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Mesh covered mountain side in Callosa
If you've ever headed inland from Benidorm, past La Nucia you may have wondered what the silver white meshes are that adorn the mountain-sides.
As you approach Callosa d'En Sarria, where the popular Fonts D'Algar waterfalls are located you will be surrounded by the mesh greenhouses, which protect the crops of nisperos being grown.

 A nispero is a soft orange fruit which is like a cross between an apricot and plum but has a double stone in the centre. Callosa is the nispero growing capital of the region but they can also be seen abundantly in the Alfaz and Altea areas. If you pass through the groves at the moment you will see the fruits being picked, however, there will be far less this year.

Nisperos growing on a tree
Growers in Callosa expect between a 25 to 30% decrease in fruit this year as a result of the frosts that hit the region in February - this equates to approximately 3 million kilos of fruit. Fransisco Perez, President of the Agricultural Coop also stressed that the fruit will be smaller and of an inferior quality to last years harvest - all due to the weather.

Last year 3 million euros worth of export sales were lost following the cucumber crisis.  300,000 kilos of nisperos were thrown away after Italy, the main importer of Spanish nisperos refused to take any agricultural products from Spain - as did much of Europe. German authorities wrongly accused Spanish cucumbers to be the source of the E.coli outbreak and it virtually bankrupted many farmers in Spain.

May is nispero harvest time and you will notice that all the local markets will have an abundance of the fruit for sale. Locally you can also find preserved nisperos, nispero jam, a liqueur and even honey.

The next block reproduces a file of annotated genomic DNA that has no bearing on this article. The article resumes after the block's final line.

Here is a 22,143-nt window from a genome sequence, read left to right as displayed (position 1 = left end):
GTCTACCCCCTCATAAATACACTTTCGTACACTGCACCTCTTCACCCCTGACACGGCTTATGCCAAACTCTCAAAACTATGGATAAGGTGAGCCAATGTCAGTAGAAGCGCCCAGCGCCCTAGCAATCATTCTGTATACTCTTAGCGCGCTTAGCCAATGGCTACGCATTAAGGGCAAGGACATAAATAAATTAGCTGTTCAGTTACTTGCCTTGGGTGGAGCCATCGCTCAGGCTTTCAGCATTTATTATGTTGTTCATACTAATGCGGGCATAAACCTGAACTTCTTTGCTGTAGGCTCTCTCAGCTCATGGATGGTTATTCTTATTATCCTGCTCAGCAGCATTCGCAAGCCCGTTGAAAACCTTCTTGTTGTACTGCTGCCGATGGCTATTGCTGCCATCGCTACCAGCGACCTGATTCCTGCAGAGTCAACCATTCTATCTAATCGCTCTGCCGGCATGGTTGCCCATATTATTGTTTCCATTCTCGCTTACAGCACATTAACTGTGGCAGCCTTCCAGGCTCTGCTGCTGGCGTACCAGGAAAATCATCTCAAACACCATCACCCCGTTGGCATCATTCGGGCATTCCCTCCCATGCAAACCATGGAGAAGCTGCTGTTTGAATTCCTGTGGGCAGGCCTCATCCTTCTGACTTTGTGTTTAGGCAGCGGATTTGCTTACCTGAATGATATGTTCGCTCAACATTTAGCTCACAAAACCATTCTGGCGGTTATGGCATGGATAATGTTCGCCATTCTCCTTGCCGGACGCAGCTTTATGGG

70% of the workers who harvest the crops in the region are immigrants - predominantly from South America and Eastern Europe. They are long days, lasting 9-10 hours with an average pay of 45 euros per day, which makes it an hourly rate of 5 euros. But there is only a small window of when to pick them otherwise the birds get to them and then they are ruined.

I have a nispero tree in my garden and it produces a huge amount of fruit.... there are only so many you can eat fresh so I made a recipe for a nispero tart, which goes down very well.

My nispero tart which I made yesterday
Ingredients: 1 sheet of puff pastry defrosted - I buy frozen from Mercadona (they come 2 in a pack called Masa Hojaldre for 1.09€); 100gm soft butter; 100gm sugar; 2 eggs; 100gm ground almonds  and flaked almonds.
Method: Cream the butter and sugar with an electric hand mixer. Add eggs one at a time then the ground almonds.
Spread the almond mix on top of the pastry, spreading to the edges. Next the messy bit. You need to peel the skin off the nispero, cut in half and remove the stones. Place them on top of the almond mix until the entire surface is covered. Sprinkle on flaked almonds and bake at 170 degrees for ap 25-30 minutes. Remove from oven and allow to cool then shake some icing sugar over the top. Cut and enjoy with a nice cup of tea!
PS - If you can't get nispero it works just as well with apricots - I use tinned ones too!